Category: <span>Reviews</span>

Hitchcock & Cary Grant Present Delightful Mystery

Cary Grant and Alfred Hitchcock combine in a great caper movie – maintaining just enough menace to be thrilling, whilst also featuring much comedy.

Roger Thornhill, a suave and handsome advertising executive, gets mistaken for someone else by chance and is thrown into a game of cat and mouse where the mouse doesn’t understand why it’s being hunted down. Pursued by Phillip Vandamm (Mason) and his cohorts, Thornhill must enlist the help of beautiful stranger Eve Kendall (Saint) in his quest to understand who exactly is chasing him and who they have mistaken him for.


Superhero films have been in the limelight for so long it’s hard to forget that just about a decade ago they were something that generally both audiences and comic book fans feared. It was a time before Marvel Studios introduced their cinematic universe and everyone was fighting to play catch-up. Back in those days, superhero movies weren’t connected by shared universes. The idea that you had to wait until the end of the credits for a post-credit stinger was completely foreign.


Directed by John Hughes, the movie featured Ally Sheedy, Emilio Estevez, Anthony Michael Hall, Judd Nelson, and Molly Ringwald – five of the then soon-to-be Brat Pack members who later became well known for flicks such as St. Elmo’s Fire and About Last Night. Yet, though I remember those equally impressive credits, it’s The Breakfast Club that I’ll most remember them for, if only because the characters all hit so close to home.


Graphic Novel Gets Excellent Big-Screen Adaptation

People called it the first adult comic book movie – but sidestepping that and all the other chit-chat, Watchmen is a sprawling, sophisticated and gripping film.

The mysterious murder of the Comedian (Morgan), a masked vigilante and member of the Watchmen (a group of superheroes) leads the aggressive and paranoid Rorschach (Haley) to begin investigating whether his murder was random or an attack on “masks”.His actions and investigation bring in the other Watchmen, among them Nite Owl (Wilson), Silk Spectre II (Akerman) Ozymandias (Goode) and the god-like Dr. Manhattan (Crudup), and their lives intertwine following the murder of one of their own to devastating and revelatory effect, foregrounded against the specter of nuclear annihilation between the U.S. and the Soviets.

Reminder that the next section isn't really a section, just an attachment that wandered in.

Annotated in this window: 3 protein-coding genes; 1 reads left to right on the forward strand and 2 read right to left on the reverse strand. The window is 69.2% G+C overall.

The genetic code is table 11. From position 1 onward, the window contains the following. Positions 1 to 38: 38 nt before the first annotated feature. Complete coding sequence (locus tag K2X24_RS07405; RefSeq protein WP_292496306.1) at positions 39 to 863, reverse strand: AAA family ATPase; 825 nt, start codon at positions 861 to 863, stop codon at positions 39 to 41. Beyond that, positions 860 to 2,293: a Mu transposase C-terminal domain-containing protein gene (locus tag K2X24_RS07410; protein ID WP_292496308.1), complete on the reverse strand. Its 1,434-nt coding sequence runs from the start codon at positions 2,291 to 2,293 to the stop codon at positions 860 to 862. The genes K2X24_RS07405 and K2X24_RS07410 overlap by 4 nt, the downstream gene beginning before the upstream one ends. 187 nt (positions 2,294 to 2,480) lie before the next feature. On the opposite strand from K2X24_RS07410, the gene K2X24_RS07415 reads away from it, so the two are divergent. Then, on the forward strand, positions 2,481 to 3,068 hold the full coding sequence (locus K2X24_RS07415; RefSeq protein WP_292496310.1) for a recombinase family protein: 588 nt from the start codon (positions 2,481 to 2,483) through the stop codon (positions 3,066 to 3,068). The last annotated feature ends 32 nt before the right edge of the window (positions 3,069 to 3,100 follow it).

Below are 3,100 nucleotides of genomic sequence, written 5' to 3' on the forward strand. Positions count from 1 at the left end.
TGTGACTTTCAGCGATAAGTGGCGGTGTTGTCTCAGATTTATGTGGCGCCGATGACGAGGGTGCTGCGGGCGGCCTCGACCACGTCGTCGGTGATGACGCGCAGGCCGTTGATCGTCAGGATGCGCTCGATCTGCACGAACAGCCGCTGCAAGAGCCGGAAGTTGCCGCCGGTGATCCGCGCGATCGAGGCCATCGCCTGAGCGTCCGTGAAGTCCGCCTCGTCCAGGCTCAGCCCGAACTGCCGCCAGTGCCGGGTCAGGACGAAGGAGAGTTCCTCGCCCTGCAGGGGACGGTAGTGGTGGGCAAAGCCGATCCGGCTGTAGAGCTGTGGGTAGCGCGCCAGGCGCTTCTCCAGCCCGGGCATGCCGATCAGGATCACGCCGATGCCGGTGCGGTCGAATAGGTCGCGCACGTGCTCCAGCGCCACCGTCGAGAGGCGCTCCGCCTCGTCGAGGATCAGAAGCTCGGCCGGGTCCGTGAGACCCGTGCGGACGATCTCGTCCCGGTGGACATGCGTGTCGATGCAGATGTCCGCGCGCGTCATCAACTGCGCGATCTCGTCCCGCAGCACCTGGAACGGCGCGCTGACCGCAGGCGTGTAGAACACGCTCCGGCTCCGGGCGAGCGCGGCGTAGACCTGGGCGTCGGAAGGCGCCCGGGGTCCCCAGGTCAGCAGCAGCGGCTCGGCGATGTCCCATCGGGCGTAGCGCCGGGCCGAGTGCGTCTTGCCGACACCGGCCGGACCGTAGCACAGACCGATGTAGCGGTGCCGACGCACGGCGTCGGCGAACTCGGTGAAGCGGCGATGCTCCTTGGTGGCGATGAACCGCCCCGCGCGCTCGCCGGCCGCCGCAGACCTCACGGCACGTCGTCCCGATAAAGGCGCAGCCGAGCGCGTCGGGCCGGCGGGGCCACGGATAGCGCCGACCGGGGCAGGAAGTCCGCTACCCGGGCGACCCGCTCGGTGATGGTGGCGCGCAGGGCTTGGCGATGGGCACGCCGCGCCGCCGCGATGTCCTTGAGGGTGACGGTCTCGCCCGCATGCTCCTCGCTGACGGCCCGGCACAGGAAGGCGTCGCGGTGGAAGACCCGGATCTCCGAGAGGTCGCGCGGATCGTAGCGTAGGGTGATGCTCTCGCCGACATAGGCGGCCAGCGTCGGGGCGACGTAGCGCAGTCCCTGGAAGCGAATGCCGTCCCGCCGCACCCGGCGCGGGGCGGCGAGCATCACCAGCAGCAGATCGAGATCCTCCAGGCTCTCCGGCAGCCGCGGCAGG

Clark Gable, Claudette Colbert Star in Frank Capra’s Screwball Comedy Classic

Regarded as the first screwball comedy, It Happened One Night almost didn’t happen. Once it did, the magic was apparent.

The format of It Happened One Night, the first screwball and romantic comedy, is still seen in romantic comedies today: boy and girl meet, fall in love, fight, break up, yet find true happiness in the end.

Reviews Screwball Comedy

In an uncharacteristic comedic turn, the Master of Suspense brings us romantic fluff for our cinematic sweet tooth with Mr. and Mrs. Smith.

Mr. and Mrs. Smith (2005) became synonymous with Brad Pitt and Angelina Jolie and their highly-publicized affair that steamed up the pages of tabloids. The film itself sounded like it was plucked from Hitchcock’s filmography, following a pair of married assassins who were unwittingly hired to kill each other, but the director’s own Mr. and Mrs. Smith (1941) couldn’t be farther from this unrelated tale. Robert Montgomery and Carole Lombard are simply a bickering young couple who discover they are not really married, hardly a logical choice for a Hitchcock vehicle. Unfortunately, Hitchcock was forbidden to exercise as much freedom in this early collaboration with RKO studios. Despite these limitations, the sparkling chemistry of the stars and the shining bits of dialogue throughout the film help Mr. and Mrs. Smith transcend the predictability of the plot.

Reviews Screwball Comedy

Classic Comedy Starring Cary Grant & Katharine Hepburn

Film in the United States in the 1930s was an interesting period that produced some of the best films ever made. Gone with the Wind and The Wizard of Oz both premiered before the decade ended in 1939, a year which many film historians deem to be the best year in all of film history.